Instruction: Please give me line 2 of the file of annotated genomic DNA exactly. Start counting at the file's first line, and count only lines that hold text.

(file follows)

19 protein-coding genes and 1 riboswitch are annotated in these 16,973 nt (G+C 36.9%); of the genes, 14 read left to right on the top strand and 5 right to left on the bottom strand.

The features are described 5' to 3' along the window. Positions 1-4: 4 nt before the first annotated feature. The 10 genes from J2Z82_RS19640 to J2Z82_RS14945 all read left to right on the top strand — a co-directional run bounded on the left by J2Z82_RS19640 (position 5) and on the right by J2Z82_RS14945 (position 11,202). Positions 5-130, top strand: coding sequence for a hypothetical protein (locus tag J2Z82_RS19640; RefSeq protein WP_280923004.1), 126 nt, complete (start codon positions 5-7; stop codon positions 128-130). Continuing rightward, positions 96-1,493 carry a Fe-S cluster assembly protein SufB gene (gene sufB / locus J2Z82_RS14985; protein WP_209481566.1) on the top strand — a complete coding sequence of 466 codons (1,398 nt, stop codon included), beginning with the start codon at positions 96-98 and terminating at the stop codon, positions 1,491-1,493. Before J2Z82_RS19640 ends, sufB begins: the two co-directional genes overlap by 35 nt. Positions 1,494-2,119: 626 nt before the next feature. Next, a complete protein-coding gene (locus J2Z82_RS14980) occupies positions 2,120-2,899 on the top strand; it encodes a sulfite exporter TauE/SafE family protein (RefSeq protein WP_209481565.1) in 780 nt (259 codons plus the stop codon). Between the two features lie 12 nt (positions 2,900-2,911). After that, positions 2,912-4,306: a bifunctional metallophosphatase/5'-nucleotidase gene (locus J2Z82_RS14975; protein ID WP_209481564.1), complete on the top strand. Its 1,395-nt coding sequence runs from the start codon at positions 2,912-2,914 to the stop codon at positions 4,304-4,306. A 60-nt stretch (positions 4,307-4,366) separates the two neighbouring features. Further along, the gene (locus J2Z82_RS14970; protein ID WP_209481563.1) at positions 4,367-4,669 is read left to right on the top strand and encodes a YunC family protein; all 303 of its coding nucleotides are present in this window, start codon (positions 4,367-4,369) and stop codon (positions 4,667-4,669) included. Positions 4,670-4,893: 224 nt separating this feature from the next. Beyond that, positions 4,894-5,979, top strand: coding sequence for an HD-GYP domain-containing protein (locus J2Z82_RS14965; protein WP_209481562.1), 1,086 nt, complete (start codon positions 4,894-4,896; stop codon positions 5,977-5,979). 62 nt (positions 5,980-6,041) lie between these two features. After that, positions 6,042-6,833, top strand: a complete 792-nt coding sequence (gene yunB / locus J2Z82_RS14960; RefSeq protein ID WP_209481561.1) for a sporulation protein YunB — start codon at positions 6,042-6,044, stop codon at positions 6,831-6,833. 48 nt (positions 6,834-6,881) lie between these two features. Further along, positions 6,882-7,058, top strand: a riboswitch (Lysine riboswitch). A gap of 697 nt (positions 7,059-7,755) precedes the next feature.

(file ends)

The features are described 5' to 3' along the window. Positions 1-4: 4 nt before the first annotated feature. The 10 genes from J2Z82_RS19640 to J2Z82_RS14945 all read left to right on the top strand — a co-directional run bounded on the left by J2Z82_RS19640 (position 5) and on the right by J2Z82_RS14945 (position 11,202). Positions 5-130, top strand: coding sequence for a hypothetical protein (locus tag J2Z82_RS19640; RefSeq protein WP_280923004.1), 126 nt, complete (start codon positions 5-7; stop codon positions 128-130). Continuing rightward, positions 96-1,493 carry a Fe-S cluster assembly protein SufB gene (gene sufB / locus J2Z82_RS14985; protein WP_209481566.1) on the top strand — a complete coding sequence of 466 codons (1,398 nt, stop codon included), beginning with the start codon at positions 96-98 and terminating at the stop codon, positions 1,491-1,493. Before J2Z82_RS19640 ends, sufB begins: the two co-directional genes overlap by 35 nt. Positions 1,494-2,119: 626 nt before the next feature. Next, a complete protein-coding gene (locus J2Z82_RS14980) occupies positions 2,120-2,899 on the top strand; it encodes a sulfite exporter TauE/SafE family protein (RefSeq protein WP_209481565.1) in 780 nt (259 codons plus the stop codon). Between the two features lie 12 nt (positions 2,900-2,911). After that, positions 2,912-4,306: a bifunctional metallophosphatase/5'-nucleotidase gene (locus J2Z82_RS14975; protein ID WP_209481564.1), complete on the top strand. Its 1,395-nt coding sequence runs from the start codon at positions 2,912-2,914 to the stop codon at positions 4,304-4,306. A 60-nt stretch (positions 4,307-4,366) separates the two neighbouring features. Further along, the gene (locus J2Z82_RS14970; protein ID WP_209481563.1) at positions 4,367-4,669 is read left to right on the top strand and encodes a YunC family protein; all 303 of its coding nucleotides are present in this window, start codon (positions 4,367-4,369) and stop codon (positions 4,667-4,669) included. Positions 4,670-4,893: 224 nt separating this feature from the next. Beyond that, positions 4,894-5,979, top strand: coding sequence for an HD-GYP domain-containing protein (locus J2Z82_RS14965; protein WP_209481562.1), 1,086 nt, complete (start codon positions 4,894-4,896; stop codon positions 5,977-5,979). 62 nt (positions 5,980-6,041) lie between these two features. After that, positions 6,042-6,833, top strand: a complete 792-nt coding sequence (gene yunB / locus J2Z82_RS14960; RefSeq protein ID WP_209481561.1) for a sporulation protein YunB — start codon at positions 6,042-6,044, stop codon at positions 6,831-6,833. 48 nt (positions 6,834-6,881) lie between these two features. Further along, positions 6,882-7,058, top strand: a riboswitch (Lysine riboswitch). A gap of 697 nt (positions 7,059-7,755) precedes the next feature.